Silver edges higher in nervous trading

After yesterday’s utter rout, silver has looked to take back some lost ground. However, it has failed to make a real challenge on the $20 level.

After silver and its companion metal gold slumped to multi-year lows yesterday, some tentative buying has taken place today. Bargain hunting from devoted fans of the white metal is undoubtedly partially the reason behind the move, but given the speed of the drop seen in recent months it is a brave person that will suggest they have seen the end just yet.

It is probably safe to say that not since the late 1970s/early 1980s have we seen such moves in silver. Then, it was a result of an attempt by two speculators to corner the entire silver market. Now investors are reacting in dramatic fashion to the idea that liquidity will no longer slosh around the global financial system like water in an over-filled bath. As a result much of the money that flowed into silver ETFs is now looking for new homes, meaning that liquidations have become the order of the day. The selling that began earlier this year may go on for a while yet.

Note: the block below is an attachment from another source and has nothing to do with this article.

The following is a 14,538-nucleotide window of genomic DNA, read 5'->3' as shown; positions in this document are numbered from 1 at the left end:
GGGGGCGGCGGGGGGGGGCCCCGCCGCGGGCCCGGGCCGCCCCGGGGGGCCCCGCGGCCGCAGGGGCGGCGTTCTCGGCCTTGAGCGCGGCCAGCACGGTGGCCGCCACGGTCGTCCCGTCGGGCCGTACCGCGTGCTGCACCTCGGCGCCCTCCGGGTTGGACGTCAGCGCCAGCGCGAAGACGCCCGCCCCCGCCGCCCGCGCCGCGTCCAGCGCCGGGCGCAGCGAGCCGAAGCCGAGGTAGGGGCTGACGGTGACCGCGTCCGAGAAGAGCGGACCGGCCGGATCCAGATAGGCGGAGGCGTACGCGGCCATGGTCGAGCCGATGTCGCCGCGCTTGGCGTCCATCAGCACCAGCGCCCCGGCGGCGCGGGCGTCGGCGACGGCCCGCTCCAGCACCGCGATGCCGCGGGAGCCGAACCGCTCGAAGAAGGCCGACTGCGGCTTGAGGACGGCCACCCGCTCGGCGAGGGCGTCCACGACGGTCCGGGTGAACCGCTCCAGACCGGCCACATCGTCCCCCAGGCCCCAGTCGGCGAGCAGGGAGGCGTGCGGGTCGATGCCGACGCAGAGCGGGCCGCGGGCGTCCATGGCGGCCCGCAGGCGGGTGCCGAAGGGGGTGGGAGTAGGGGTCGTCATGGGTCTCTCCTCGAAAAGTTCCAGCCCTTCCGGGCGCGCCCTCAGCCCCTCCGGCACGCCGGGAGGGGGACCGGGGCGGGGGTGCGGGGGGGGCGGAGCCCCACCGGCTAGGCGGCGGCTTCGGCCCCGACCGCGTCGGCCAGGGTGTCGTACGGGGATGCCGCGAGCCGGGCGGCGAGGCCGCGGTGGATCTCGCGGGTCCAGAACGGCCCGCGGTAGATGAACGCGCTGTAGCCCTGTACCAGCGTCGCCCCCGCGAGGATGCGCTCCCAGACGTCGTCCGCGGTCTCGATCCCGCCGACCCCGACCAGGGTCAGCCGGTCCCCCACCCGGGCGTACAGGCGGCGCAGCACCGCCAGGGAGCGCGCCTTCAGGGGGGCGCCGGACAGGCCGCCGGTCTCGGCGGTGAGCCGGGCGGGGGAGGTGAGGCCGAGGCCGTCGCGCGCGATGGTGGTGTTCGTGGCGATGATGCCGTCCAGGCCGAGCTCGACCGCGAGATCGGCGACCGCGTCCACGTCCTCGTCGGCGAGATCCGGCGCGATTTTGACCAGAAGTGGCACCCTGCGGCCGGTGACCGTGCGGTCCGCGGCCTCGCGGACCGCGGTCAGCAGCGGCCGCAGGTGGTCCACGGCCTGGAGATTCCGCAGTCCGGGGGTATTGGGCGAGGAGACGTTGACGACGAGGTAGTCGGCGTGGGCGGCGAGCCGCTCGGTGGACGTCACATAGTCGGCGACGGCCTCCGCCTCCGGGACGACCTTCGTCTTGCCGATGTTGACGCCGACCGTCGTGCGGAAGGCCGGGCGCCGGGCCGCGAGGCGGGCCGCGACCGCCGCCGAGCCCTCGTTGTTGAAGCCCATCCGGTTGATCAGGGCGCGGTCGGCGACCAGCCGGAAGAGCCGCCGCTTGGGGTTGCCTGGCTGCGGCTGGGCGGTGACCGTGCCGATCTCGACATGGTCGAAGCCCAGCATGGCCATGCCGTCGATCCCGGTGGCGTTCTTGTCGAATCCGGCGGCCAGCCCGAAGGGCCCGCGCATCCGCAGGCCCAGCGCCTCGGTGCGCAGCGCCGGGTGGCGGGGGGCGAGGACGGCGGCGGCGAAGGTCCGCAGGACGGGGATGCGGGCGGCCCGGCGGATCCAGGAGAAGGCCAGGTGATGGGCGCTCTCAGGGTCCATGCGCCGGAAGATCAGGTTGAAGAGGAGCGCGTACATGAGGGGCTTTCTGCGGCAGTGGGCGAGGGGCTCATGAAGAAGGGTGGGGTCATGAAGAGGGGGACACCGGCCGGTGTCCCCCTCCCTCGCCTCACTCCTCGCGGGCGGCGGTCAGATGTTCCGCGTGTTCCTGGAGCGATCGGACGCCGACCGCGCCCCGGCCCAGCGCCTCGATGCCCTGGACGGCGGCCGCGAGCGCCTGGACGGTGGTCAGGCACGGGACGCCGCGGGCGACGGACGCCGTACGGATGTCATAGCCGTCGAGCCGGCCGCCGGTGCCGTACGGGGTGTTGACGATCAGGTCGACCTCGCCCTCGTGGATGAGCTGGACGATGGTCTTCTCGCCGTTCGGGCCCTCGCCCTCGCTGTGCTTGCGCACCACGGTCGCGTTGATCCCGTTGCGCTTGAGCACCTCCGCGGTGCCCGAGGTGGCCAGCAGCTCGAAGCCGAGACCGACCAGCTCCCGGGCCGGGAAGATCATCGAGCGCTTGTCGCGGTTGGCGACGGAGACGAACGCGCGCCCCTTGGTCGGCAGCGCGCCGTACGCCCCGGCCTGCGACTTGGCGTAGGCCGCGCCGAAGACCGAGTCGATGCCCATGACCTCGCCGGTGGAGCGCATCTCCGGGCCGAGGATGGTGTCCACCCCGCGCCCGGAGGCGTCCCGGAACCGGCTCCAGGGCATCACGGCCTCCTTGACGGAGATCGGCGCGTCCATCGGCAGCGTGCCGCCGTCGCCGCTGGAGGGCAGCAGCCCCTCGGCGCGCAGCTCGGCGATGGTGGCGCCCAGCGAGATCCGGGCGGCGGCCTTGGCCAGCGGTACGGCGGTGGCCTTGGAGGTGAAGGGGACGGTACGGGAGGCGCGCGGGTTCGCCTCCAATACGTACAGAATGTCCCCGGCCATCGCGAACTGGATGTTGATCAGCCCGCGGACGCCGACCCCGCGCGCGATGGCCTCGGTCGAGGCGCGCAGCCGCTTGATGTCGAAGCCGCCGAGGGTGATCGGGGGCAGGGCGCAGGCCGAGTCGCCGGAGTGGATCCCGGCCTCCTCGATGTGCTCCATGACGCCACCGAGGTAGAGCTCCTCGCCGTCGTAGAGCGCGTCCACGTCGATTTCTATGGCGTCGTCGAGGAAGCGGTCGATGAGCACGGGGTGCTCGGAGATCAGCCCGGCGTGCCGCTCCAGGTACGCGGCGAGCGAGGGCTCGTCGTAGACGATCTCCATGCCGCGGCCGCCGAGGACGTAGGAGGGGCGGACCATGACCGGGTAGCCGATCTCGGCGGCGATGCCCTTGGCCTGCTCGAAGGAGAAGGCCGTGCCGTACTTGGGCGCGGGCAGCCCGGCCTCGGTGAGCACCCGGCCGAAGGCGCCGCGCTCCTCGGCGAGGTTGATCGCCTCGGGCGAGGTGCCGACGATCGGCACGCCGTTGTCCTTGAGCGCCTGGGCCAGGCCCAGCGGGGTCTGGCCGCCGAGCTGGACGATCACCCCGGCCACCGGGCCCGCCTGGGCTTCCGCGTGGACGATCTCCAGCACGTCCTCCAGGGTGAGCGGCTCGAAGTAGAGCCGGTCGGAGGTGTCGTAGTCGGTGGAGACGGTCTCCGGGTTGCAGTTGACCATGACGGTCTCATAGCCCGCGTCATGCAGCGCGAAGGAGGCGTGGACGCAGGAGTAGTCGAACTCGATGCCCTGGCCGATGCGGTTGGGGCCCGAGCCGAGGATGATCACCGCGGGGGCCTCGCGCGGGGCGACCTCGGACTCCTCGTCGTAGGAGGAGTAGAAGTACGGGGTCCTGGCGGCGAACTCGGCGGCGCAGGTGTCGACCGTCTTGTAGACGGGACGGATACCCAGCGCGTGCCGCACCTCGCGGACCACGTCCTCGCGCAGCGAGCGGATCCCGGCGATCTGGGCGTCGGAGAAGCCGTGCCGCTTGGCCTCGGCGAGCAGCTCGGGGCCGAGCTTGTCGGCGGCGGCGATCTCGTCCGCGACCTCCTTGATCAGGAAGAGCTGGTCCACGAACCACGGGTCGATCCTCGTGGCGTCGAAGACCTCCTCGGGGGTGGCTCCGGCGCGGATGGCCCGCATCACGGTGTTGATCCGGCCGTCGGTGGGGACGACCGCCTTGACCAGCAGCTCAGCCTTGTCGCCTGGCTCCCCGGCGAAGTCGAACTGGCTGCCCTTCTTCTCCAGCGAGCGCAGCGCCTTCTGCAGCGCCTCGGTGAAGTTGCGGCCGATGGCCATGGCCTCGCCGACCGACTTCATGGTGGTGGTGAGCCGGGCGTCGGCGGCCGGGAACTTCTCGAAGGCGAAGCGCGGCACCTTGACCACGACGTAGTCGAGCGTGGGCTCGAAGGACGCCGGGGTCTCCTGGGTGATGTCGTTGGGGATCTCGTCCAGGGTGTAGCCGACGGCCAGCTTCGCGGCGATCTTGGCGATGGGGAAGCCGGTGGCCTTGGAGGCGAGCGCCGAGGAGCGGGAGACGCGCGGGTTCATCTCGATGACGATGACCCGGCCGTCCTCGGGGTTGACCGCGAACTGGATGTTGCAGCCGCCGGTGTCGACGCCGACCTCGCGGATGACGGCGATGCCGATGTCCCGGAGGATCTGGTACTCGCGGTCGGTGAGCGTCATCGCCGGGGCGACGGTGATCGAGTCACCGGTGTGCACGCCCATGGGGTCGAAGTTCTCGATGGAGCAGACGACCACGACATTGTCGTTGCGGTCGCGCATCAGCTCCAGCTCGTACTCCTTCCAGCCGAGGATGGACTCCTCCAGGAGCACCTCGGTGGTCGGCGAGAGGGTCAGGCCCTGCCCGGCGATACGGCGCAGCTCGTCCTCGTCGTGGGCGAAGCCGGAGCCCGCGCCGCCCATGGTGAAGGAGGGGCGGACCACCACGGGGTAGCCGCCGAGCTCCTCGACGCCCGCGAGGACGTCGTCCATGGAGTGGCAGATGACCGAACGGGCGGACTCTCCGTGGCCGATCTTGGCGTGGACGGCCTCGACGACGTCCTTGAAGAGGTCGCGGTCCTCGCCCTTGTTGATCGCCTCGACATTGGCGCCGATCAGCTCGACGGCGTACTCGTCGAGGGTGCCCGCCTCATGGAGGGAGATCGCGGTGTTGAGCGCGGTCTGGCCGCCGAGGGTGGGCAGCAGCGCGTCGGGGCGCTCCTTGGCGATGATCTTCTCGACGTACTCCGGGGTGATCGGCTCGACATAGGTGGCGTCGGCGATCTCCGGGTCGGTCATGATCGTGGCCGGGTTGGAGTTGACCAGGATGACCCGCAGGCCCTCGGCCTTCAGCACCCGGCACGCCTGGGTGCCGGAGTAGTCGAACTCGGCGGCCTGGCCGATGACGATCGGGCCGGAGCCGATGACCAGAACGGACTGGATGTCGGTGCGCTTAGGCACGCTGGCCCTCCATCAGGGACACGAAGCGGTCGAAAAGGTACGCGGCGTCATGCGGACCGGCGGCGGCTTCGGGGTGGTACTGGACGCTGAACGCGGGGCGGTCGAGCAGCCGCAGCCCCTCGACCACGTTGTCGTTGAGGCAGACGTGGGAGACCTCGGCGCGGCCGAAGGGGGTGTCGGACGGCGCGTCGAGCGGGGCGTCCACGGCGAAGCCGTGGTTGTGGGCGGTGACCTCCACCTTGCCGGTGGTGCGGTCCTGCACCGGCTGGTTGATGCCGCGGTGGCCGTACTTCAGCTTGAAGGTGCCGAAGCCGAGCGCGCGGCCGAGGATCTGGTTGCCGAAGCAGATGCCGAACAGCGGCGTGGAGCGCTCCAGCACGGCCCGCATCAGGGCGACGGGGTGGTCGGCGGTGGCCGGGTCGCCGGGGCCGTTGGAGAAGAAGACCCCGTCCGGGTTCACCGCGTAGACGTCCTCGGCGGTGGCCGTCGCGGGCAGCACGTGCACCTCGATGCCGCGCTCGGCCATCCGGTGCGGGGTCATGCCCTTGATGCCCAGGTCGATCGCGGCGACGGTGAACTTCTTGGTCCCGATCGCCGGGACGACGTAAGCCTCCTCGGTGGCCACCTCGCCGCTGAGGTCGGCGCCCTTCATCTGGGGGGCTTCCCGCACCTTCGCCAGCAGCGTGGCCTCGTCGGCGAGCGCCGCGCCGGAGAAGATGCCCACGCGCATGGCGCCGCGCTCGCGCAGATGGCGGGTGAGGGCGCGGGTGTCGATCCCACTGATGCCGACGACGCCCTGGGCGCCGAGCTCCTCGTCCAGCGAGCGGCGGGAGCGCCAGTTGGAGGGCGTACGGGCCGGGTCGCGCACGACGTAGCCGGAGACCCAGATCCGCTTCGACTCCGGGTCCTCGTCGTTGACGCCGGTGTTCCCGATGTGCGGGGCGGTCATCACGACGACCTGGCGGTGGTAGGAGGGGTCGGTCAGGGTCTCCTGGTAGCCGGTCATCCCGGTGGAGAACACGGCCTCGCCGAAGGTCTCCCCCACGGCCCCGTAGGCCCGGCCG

However, there is reason to think more positively about silver, given that the supply picture looks better. Physical demand, as opposed to interest in funds, remains strong, boosted by the relative scarcity of investment grade silver versus its industrial counterpart, which is often produced as a by-product of other mining processes. Indeed, the largest seven silver miners have seen production ebb consistently over the past eight years, which has at least acted as a support for silver prices in difficult times.

For now, $20 remains the barrier that needs to be broken if silver really is to push much higher from here. However, the strength of this downtrend means that we are inevitably casting our eyes towards the $17 - $18 per ounce area, not seen since the summer of 2010.

Spot silver chart

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